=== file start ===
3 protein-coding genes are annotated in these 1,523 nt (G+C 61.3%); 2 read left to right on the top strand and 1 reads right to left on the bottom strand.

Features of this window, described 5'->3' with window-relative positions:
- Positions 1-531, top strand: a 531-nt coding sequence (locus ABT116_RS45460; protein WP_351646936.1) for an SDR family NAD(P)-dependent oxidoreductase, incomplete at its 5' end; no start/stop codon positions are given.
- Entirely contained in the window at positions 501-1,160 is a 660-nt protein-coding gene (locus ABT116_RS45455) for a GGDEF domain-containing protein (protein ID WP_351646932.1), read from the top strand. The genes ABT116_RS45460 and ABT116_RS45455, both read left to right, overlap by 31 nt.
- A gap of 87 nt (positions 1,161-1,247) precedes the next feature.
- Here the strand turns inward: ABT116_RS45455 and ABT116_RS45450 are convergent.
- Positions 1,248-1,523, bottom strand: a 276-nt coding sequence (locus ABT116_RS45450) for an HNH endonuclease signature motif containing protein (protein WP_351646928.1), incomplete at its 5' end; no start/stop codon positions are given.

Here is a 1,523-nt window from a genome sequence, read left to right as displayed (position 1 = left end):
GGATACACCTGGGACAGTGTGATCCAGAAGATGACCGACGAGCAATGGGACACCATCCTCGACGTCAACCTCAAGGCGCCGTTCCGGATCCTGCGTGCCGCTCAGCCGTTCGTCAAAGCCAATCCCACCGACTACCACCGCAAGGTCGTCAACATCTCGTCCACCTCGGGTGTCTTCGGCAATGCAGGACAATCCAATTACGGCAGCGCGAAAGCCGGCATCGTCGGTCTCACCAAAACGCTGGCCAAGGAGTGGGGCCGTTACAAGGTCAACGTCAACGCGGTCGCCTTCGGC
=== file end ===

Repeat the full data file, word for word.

3 protein-coding genes are annotated in these 1,523 nt (G+C 61.3%); 2 read left to right on the top strand and 1 reads right to left on the bottom strand.

Features of this window, described 5'->3' with window-relative positions:
- Positions 1-531, top strand: a 531-nt coding sequence (locus ABT116_RS45460; protein WP_351646936.1) for an SDR family NAD(P)-dependent oxidoreductase, incomplete at its 5' end; no start/stop codon positions are given.
- Entirely contained in the window at positions 501-1,160 is a 660-nt protein-coding gene (locus ABT116_RS45455) for a GGDEF domain-containing protein (protein ID WP_351646932.1), read from the top strand. The genes ABT116_RS45460 and ABT116_RS45455, both read left to right, overlap by 31 nt.
- A gap of 87 nt (positions 1,161-1,247) precedes the next feature.
- Here the strand turns inward: ABT116_RS45455 and ABT116_RS45450 are convergent.
- Positions 1,248-1,523, bottom strand: a 276-nt coding sequence (locus ABT116_RS45450) for an HNH endonuclease signature motif containing protein (protein WP_351646928.1), incomplete at its 5' end; no start/stop codon positions are given.

Here is a 1,523-nt window from a genome sequence, read left to right as displayed (position 1 = left end):
GGATACACCTGGGACAGTGTGATCCAGAAGATGACCGACGAGCAATGGGACACCATCCTCGACGTCAACCTCAAGGCGCCGTTCCGGATCCTGCGTGCCGCTCAGCCGTTCGTCAAAGCCAATCCCACCGACTACCACCGCAAGGTCGTCAACATCTCGTCCACCTCGGGTGTCTTCGGCAATGCAGGACAATCCAATTACGGCAGCGCGAAAGCCGGCATCGTCGGTCTCACCAAAACGCTGGCCAAGGAGTGGGGCCGTTACAAGGTCAACGTCAACGCGGTCGCCTTCGGC